6. 6. Sample Prep and Process Conditions The PFC smart card assemblies were printed onto 12” x 8.5” flexible polymeric sheets (ABS). These sheets were then cut into individual circuits for the underfill trials and were processed one at a time. For these trials, all of the die on the test vehicle were 8-bit, 13.56 MHz chips, underfilled using pre-mixed Epo-Tek U300. Figure 4 shows two of the test vehicles placed on the conveyor rails inside the VFM oven. A red laser spot illuminates the chip on the right sample and is used for accurate alignment of the Raytek infrared pyrometer. A total of 4 test vehicles were used as set-up parts to determine both dispense and VFM process profiles. Fourteen test vehicles were then processed using VFM profiles summarized in Table 1. These profiles are multi-stepped to obtain a gel state of the underfill before proceeding to fully cure the epoxy. This technique can be used with epoxy materials that tend to excessively out-gas when rapidly heated. VFM power levels ranged from just 60 watts up to a maximum of 80 watts for these profiles. The temperatures for the step profiles were based on the temperatures used conventionally. All the VFM processed samples were fully cured. Figure 4. Digital image of representative PFC test vehicle. The ABS sheets were cut to provide a large number of trial samples. The individual antennas were placed on a microwave transparent (FR-4) substrate. Post Cure Analysis Following cure of the test vehicles, visual inspection was performed and all die sites appeared cured. The clear underfill turns to an amber color upon curing in both VFM and convection heating. Page 6
  7. 7. Visual Inspection To evaluate the underfill cure with respect to voids generated during VFM-curing, a Lambda Technologies test vehicle, with 3 glass die per board, was dispensed and cured. The glass die were then inspected under a microscope to check for the presence of voids. Figure 5 displays an image, which shows the Lambda Technologies test vehicles adopted for visual inspection after cure. No voids are exhibited after the accelerated cure of the VFM process. Epo-Tek U300 underfill dispensed and VFM-cured under glass die for visual Figure 5. Digital image of a Lambda Technologies test vehicle. No voids were visible under the glass die after the rapid VFM cure. DSC, Extent of Cure Analysis To confirm cure extent with the profiles used in the PFC process trials, the Epo- Tek U300 epoxy was dispensed on a test die and cured with the same process cycles described in Table 1. A similar test die was cured in a convection oven using the conventional 60-minute cure cycle. Figure 6 shows the wet adhesive DSC curve. As indicated in the figure, the reaction temperature range is between 70 and 160C. The measured heat flow (J/g) was found to be (437.77). The VFM processed samples were also run through DSC. No peak exotherm was collected after cure. Cure extent was calculated to be in excess of 96%. Heat flow release (J/g) after VFM cure was in the range of (0.7J/g). In summary, the rapid VFM process cycle leads to full, complete curing. Page 7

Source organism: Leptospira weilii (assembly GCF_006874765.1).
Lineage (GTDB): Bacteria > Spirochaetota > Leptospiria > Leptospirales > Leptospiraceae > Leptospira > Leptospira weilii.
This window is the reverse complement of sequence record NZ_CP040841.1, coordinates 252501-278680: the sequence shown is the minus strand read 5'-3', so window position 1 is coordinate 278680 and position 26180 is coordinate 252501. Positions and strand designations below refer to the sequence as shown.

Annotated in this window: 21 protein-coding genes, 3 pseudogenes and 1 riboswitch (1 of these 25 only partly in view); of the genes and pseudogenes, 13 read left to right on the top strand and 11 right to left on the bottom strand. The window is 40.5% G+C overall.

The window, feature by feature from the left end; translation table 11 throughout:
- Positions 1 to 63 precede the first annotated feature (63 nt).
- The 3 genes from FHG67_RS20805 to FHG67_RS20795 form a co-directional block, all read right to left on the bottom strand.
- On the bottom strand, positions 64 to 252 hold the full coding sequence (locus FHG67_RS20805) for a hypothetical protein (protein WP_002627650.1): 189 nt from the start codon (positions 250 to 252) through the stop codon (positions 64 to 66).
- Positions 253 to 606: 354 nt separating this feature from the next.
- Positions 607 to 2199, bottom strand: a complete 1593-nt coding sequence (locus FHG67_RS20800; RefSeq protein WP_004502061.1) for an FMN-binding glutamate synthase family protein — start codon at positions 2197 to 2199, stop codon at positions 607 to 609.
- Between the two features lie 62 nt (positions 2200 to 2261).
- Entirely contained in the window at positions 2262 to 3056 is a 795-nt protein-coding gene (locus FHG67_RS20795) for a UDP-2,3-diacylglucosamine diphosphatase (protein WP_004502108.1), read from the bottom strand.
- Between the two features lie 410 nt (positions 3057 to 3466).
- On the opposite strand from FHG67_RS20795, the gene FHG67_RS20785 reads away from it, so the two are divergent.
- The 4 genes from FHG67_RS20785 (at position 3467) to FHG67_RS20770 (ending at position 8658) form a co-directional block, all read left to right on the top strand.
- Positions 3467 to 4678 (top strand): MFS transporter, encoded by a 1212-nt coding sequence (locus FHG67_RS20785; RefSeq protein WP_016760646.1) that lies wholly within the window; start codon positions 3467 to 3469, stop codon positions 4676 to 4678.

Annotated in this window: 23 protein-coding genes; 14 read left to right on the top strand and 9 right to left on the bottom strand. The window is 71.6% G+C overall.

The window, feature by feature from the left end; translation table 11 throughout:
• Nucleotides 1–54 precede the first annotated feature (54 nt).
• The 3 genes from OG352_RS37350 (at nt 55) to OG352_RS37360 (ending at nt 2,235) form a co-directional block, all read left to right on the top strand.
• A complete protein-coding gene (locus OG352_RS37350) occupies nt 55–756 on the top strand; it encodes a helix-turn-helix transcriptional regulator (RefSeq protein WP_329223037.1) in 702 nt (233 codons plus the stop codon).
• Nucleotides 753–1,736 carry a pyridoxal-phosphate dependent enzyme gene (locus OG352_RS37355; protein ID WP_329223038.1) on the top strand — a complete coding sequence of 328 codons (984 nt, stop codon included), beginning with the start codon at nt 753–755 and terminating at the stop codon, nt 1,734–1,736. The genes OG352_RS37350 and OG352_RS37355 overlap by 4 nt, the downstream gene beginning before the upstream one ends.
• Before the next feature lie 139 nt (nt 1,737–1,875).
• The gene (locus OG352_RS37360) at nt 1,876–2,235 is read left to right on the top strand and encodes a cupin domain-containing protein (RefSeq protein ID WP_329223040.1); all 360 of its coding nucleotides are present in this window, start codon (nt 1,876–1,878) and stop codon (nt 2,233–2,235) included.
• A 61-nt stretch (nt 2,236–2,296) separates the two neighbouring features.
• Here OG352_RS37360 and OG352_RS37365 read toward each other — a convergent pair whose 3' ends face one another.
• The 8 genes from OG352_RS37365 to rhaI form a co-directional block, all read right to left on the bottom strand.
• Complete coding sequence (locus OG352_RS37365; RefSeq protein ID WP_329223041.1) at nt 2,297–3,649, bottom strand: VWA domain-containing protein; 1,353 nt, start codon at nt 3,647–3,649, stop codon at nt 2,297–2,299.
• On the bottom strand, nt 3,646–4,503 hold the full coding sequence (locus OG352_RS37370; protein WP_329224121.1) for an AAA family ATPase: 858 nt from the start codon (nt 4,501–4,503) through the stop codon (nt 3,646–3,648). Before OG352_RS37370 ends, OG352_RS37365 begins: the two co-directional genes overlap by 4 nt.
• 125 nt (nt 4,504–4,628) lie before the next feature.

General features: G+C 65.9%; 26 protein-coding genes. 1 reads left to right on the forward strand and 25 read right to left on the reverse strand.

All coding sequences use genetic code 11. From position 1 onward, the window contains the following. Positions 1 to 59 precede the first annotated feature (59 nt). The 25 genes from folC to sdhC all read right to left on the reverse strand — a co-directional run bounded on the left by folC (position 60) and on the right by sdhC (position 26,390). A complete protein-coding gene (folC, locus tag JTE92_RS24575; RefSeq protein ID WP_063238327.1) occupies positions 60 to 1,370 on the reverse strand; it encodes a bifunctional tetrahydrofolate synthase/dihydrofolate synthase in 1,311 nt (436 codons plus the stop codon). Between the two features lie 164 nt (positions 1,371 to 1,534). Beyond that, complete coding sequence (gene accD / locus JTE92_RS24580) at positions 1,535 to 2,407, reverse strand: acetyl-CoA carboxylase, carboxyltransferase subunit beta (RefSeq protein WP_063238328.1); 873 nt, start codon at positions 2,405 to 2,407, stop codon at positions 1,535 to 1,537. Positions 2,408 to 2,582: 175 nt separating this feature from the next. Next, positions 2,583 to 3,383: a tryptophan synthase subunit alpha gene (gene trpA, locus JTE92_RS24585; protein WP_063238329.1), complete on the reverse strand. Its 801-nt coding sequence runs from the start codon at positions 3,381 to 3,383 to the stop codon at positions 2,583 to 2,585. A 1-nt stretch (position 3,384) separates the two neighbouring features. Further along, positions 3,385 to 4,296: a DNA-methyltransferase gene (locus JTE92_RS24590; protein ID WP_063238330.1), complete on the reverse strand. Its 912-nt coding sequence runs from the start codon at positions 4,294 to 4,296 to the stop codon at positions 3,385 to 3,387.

8. 8. Heat Flow (Arbitrary) 40 60 80 100 120 140 160 180 200 220 240 Temperature (C) Figure 6. Overlay of Differential Scanning Calorimeter (DSC) scansFor fresh adhesive and VFM-cured adhesive. Temperature Monitoring During the VFM process cycle, temperature is monitored by a non-contact IR system, focused on one die in the test vehicle. The VFM process inherently ensures a uniform distribution of the microwave energy over the various die. MicroCure systems are also provided with a surface contact, fiber-optic temperature measurement system for profiling and set-up. An ABS PFC test vehicle was subjected to VFM profile # 5 (refer to Table 1). The temperature of the substrate and that of the die during cure was measured to evaluate the temperature gradient between the die and the ABS substrate; hence, the selectivity of VFM heating. Figure 7 illustrates the locations where temperature was monitored. The temperature of the die was monitored by the Raytek system with an emissivity value pre-set at 0.77, the value recommended when referencing from silicon. The emissivity was kept at this value for subsequent processing. The die temperature followed the thermal profile described in VFM profile #5, while the temperature of the substrate directly beneath the die lagged behind by 25°C. This gradient in temperature is beneficial in this process because it leads to less risk of substrate deformation (beyond its viscoelastic threshold) during process. Furthermore, the substrate temperature away from the die, as illustrated in Figure 7, remained at room temperature during the entire process. Again, the selectivity of VFM heating is beneficial for this application. Page 8